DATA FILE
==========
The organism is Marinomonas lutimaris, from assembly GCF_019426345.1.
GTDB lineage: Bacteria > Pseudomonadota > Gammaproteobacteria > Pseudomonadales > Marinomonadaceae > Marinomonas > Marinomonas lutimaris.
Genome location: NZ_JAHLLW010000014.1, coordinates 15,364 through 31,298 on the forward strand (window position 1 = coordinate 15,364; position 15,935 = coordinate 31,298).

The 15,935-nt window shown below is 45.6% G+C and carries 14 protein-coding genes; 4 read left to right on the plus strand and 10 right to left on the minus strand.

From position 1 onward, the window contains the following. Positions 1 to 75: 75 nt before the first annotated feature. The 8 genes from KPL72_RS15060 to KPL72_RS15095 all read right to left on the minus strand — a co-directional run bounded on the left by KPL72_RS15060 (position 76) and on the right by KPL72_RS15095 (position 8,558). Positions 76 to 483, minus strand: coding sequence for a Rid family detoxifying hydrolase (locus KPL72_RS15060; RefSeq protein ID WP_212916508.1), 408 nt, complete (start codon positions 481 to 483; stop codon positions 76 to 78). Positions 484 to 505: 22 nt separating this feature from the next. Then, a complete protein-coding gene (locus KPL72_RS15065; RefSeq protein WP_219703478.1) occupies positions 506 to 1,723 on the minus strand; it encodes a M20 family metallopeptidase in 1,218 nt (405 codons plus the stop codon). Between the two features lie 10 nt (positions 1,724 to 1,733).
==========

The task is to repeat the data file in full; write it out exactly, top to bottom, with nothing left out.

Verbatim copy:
The organism is Marinomonas lutimaris, from assembly GCF_019426345.1.
GTDB lineage: Bacteria > Pseudomonadota > Gammaproteobacteria > Pseudomonadales > Marinomonadaceae > Marinomonas > Marinomonas lutimaris.
Genome location: NZ_JAHLLW010000014.1, coordinates 15,364 through 31,298 on the forward strand (window position 1 = coordinate 15,364; position 15,935 = coordinate 31,298).

The 15,935-nt window shown below is 45.6% G+C and carries 14 protein-coding genes; 4 read left to right on the plus strand and 10 right to left on the minus strand.

From position 1 onward, the window contains the following. Positions 1 to 75: 75 nt before the first annotated feature. The 8 genes from KPL72_RS15060 to KPL72_RS15095 all read right to left on the minus strand — a co-directional run bounded on the left by KPL72_RS15060 (position 76) and on the right by KPL72_RS15095 (position 8,558). Positions 76 to 483, minus strand: coding sequence for a Rid family detoxifying hydrolase (locus KPL72_RS15060; RefSeq protein ID WP_212916508.1), 408 nt, complete (start codon positions 481 to 483; stop codon positions 76 to 78). Positions 484 to 505: 22 nt separating this feature from the next. Then, a complete protein-coding gene (locus KPL72_RS15065; RefSeq protein WP_219703478.1) occupies positions 506 to 1,723 on the minus strand; it encodes a M20 family metallopeptidase in 1,218 nt (405 codons plus the stop codon). Between the two features lie 10 nt (positions 1,724 to 1,733).